When a close friend or family member dies it’s often incredibly upsetting and scary, unpaid medical debt only heightens these feelings. However, you’re not always responsible for paying for them.
When someone dies the debts remaining are often paid out of their estate prior to the inheritance. However, there are some exceptions. For example, if you’ve had a joint loan agreement or been the guarantor of a loan.
The most notable exception is the new legislation which has been issued in more than 30 states which makes it possible for the child of a parent to inherit medical debt if the entire value of the person’s estate does not cover the cost.
In this article, we’ll look to explore the different circumstances to consider when trying to figure out if you’re responsible for the debt as the benefactor of an estate.
What Is An Estate
An estate is the total assets of a person or persons. The items which make up an estate include;
- Life insurance policies
- Stocks and bonds
- 401k contributions
Although the process is slightly more common for shared items.
If an individual’s estate is worth more than a certain amount (the amount and items included within the estate vary between states) then the inheritance goes into probate (although with the right preparation this can often be avoided).
How The Debt Is Removed From An Estate
When someone dies owing debt, the debt doesn’t go away. Instead, the persons in charge of the estate become responsible for paying any unpaid debts from the total value of the estate.
This debt is not to be paid from the persons responsible for the estate directly unless;
- They were a co-signer on the loan in which case the co-signer will owe the entire debt amount.
- The account is jointly owned (such as a joint credit card or overdraft) in which case the other account holder is responsible for paying the debt.
- If state laws require a spouse to pay a specific type of debt (as far as I am aware this does not include medical bills in any state)
The final major exception to this rule is if the estate is insolvent this means that the estate is valued at less than the total debt. For example, the estate is only worth $300,000 but the debt is actually $500,000.
When this happens you will receive no inheritance, however, in the majority of cases you’ll still not be responsible for any additional debts.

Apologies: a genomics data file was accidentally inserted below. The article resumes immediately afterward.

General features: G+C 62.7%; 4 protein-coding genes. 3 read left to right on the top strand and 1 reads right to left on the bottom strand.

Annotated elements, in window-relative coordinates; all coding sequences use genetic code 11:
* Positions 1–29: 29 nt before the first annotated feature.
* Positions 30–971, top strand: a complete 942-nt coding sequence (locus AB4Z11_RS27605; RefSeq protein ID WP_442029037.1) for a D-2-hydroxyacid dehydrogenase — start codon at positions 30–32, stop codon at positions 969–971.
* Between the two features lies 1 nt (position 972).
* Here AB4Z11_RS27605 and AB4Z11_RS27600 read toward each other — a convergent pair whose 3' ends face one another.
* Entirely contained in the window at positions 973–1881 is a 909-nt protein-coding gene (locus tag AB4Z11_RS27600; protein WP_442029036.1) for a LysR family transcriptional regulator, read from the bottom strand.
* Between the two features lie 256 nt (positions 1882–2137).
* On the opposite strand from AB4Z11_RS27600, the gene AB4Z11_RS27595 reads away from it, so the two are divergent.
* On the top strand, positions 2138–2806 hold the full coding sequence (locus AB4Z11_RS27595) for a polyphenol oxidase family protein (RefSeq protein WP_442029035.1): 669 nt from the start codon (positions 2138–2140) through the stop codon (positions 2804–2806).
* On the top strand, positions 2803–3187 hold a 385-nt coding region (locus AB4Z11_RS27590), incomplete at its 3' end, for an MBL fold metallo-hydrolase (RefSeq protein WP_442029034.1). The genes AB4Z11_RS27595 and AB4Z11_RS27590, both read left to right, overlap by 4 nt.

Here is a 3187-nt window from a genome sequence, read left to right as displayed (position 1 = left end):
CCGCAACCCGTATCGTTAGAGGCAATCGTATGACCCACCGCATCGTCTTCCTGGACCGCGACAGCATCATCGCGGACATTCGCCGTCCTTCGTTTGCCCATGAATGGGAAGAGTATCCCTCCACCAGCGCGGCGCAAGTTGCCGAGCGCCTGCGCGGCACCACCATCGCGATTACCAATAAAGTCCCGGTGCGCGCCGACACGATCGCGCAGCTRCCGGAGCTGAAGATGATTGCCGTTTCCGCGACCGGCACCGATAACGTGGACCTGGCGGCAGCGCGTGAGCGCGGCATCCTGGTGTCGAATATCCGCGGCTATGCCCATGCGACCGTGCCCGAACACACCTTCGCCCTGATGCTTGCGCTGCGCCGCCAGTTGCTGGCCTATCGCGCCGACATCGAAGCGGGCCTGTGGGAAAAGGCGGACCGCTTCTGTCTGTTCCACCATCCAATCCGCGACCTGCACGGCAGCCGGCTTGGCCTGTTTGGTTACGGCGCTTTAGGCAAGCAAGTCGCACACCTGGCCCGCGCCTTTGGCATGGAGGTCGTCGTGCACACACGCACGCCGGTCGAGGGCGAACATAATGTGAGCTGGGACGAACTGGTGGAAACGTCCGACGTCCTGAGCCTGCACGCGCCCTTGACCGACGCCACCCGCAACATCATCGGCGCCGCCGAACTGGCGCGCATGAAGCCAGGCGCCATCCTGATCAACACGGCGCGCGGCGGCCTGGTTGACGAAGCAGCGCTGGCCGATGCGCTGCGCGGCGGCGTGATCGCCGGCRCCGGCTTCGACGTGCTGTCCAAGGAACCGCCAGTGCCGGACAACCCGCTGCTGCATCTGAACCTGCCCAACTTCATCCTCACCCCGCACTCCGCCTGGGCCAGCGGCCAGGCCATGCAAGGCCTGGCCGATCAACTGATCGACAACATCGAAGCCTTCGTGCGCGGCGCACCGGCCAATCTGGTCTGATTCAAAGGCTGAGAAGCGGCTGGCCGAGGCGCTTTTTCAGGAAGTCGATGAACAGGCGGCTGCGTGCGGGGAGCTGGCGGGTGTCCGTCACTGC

However, there is an exception to medical bills and medical debt in more than 30 states. This exception has been instituted by law in more than 30 states. However, it seems to only currently apply to children.
Most articles online suggest that this law is rarely enforced in the states it applies to and in the case that the estate benefactors are not the child of the deceased you may not be required to pay the debt.
It’s important to discuss everything with an estate planner who will be able to review your current situation and advise you on how to proceed.
The process of removing debt from an estate begins with the sale of any assets. Then fiduciary fees, attorney fees, executor costs, and estate taxes are paid. Closely followed by the burial and funeral costs.
If any of the family members of the deceases depended on them for providing basic living expenses these will be provided with in the form of a family allowance.
Following this, any federal taxes and property taxes owed will be removed, alongside any medical expenses and debt which has not been covered by the person’s insurance.
Finally, credit cards and personal loans will be removed from the value of the estate.
Secured debts on assets such as a car loan or mortgage also need to be paid after the account holders’ death. The holder of the estate bond will either reclaim the property or a person on the estate could look to refinance the debt to keep the property.
It’s worth discussing with your financial advisor if this is in your best interest personally (I am not a financial advisor, this is just my experience).
I have found in the past you tend to get a better value refinancing the estate and then selling it than you do the bondholder selling it and giving you any remaining funds post the removal of the value remaining on the mortgage however this really does vary depending on the circumstances.
Spouce Debt Responsibilities
In a community property state, spouses share any debt incurred during the marriage, even if only one spouse signed for it.
This includes everything; car payments, medical bills, credit card debt, personal loans, mortgages etc…
The important thing to note is that this is only applicable to debts that occurred during the marriage.
Therefore, if the medical bill/debt was created in 2002, but you didn’t marry until 2004, you will not be responsible for the debt, however, it will likely still be removed from the value of the estate.
There are some additional circumstances and conditions to consider so again, it’s best to consult an estate planner if you live in one of these states.
Important Take Aways
Hopefully, you’ve been able to read this article prior to a loved one’s death and can take actionable steps to ensure that debts are paid prior to the formation of an estate (where possible).
Be sure that everyone responsible for the estate is aware of the financial situation and discuss your options in detail with an estate planner.
I’ve certainly found that simply being aware of a loved one’s financial circumstances (especially if your set to inherit the estate) can put both you and them in a better position moving forward.
Bringing this subject up can be difficult, personally I’ve found it best to pair it with a discussion about where any important paperwork is kept and any funeral plans and burial wishes.
Taking these situations to an estate planner prior to a loved one’s death can significantly help you in fast-tracking the process should a loved one pass away and put you and your family in the best position moving forward.